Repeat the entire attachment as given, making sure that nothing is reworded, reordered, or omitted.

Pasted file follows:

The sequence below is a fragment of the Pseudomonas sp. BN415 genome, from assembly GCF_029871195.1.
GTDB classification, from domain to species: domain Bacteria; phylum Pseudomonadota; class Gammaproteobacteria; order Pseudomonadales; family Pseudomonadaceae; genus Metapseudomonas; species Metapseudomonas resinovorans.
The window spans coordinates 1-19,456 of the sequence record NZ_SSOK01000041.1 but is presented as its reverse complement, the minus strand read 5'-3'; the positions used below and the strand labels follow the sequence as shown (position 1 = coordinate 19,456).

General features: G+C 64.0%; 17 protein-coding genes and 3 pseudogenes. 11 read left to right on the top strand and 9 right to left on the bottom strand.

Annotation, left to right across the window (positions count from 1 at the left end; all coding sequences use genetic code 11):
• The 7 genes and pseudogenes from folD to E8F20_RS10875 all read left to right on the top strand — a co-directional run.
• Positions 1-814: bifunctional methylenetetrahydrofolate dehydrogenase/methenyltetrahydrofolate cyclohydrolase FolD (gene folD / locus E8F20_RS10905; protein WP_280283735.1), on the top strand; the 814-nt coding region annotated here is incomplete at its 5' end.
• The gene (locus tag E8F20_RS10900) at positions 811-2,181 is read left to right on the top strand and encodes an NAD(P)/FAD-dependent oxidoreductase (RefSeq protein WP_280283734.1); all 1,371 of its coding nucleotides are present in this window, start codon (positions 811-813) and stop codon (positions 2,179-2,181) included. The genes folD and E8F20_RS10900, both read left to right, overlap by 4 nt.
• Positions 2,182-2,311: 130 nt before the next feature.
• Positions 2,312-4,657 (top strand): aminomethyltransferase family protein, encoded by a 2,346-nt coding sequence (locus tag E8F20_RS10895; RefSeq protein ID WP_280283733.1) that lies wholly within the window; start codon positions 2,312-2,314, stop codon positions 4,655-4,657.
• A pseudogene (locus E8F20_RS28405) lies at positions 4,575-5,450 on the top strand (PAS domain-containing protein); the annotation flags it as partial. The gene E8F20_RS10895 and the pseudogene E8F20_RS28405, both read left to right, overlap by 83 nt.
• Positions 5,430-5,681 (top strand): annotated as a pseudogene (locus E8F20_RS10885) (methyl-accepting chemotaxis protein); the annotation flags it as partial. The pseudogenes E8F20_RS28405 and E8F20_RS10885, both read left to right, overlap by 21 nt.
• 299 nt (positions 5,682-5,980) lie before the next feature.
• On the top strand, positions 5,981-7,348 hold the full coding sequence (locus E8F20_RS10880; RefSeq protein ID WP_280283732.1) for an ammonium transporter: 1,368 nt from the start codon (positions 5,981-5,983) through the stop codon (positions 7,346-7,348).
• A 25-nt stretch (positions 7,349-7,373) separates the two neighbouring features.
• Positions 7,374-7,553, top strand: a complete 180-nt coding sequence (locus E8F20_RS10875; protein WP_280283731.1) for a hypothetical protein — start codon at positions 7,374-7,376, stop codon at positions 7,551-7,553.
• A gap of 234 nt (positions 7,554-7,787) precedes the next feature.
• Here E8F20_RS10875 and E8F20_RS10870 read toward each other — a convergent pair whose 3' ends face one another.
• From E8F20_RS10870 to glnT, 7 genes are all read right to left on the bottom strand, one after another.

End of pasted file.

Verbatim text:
The sequence below is a fragment of the Pseudomonas sp. BN415 genome, from assembly GCF_029871195.1.
GTDB classification, from domain to species: domain Bacteria; phylum Pseudomonadota; class Gammaproteobacteria; order Pseudomonadales; family Pseudomonadaceae; genus Metapseudomonas; species Metapseudomonas resinovorans.
The window spans coordinates 1-19,456 of the sequence record NZ_SSOK01000041.1 but is presented as its reverse complement, the minus strand read 5'-3'; the positions used below and the strand labels follow the sequence as shown (position 1 = coordinate 19,456).

General features: G+C 64.0%; 17 protein-coding genes and 3 pseudogenes. 11 read left to right on the top strand and 9 right to left on the bottom strand.

Annotation, left to right across the window (positions count from 1 at the left end; all coding sequences use genetic code 11):
• The 7 genes and pseudogenes from folD to E8F20_RS10875 all read left to right on the top strand — a co-directional run.
• Positions 1-814: bifunctional methylenetetrahydrofolate dehydrogenase/methenyltetrahydrofolate cyclohydrolase FolD (gene folD / locus E8F20_RS10905; protein WP_280283735.1), on the top strand; the 814-nt coding region annotated here is incomplete at its 5' end.
• The gene (locus tag E8F20_RS10900) at positions 811-2,181 is read left to right on the top strand and encodes an NAD(P)/FAD-dependent oxidoreductase (RefSeq protein WP_280283734.1); all 1,371 of its coding nucleotides are present in this window, start codon (positions 811-813) and stop codon (positions 2,179-2,181) included. The genes folD and E8F20_RS10900, both read left to right, overlap by 4 nt.
• Positions 2,182-2,311: 130 nt before the next feature.
• Positions 2,312-4,657 (top strand): aminomethyltransferase family protein, encoded by a 2,346-nt coding sequence (locus tag E8F20_RS10895; RefSeq protein ID WP_280283733.1) that lies wholly within the window; start codon positions 2,312-2,314, stop codon positions 4,655-4,657.
• A pseudogene (locus E8F20_RS28405) lies at positions 4,575-5,450 on the top strand (PAS domain-containing protein); the annotation flags it as partial. The gene E8F20_RS10895 and the pseudogene E8F20_RS28405, both read left to right, overlap by 83 nt.
• Positions 5,430-5,681 (top strand): annotated as a pseudogene (locus E8F20_RS10885) (methyl-accepting chemotaxis protein); the annotation flags it as partial. The pseudogenes E8F20_RS28405 and E8F20_RS10885, both read left to right, overlap by 21 nt.
• 299 nt (positions 5,682-5,980) lie before the next feature.
• On the top strand, positions 5,981-7,348 hold the full coding sequence (locus E8F20_RS10880; RefSeq protein ID WP_280283732.1) for an ammonium transporter: 1,368 nt from the start codon (positions 5,981-5,983) through the stop codon (positions 7,346-7,348).
• A 25-nt stretch (positions 7,349-7,373) separates the two neighbouring features.
• Positions 7,374-7,553, top strand: a complete 180-nt coding sequence (locus E8F20_RS10875; protein WP_280283731.1) for a hypothetical protein — start codon at positions 7,374-7,376, stop codon at positions 7,551-7,553.
• A gap of 234 nt (positions 7,554-7,787) precedes the next feature.
• Here E8F20_RS10875 and E8F20_RS10870 read toward each other — a convergent pair whose 3' ends face one another.
• From E8F20_RS10870 to glnT, 7 genes are all read right to left on the bottom strand, one after another.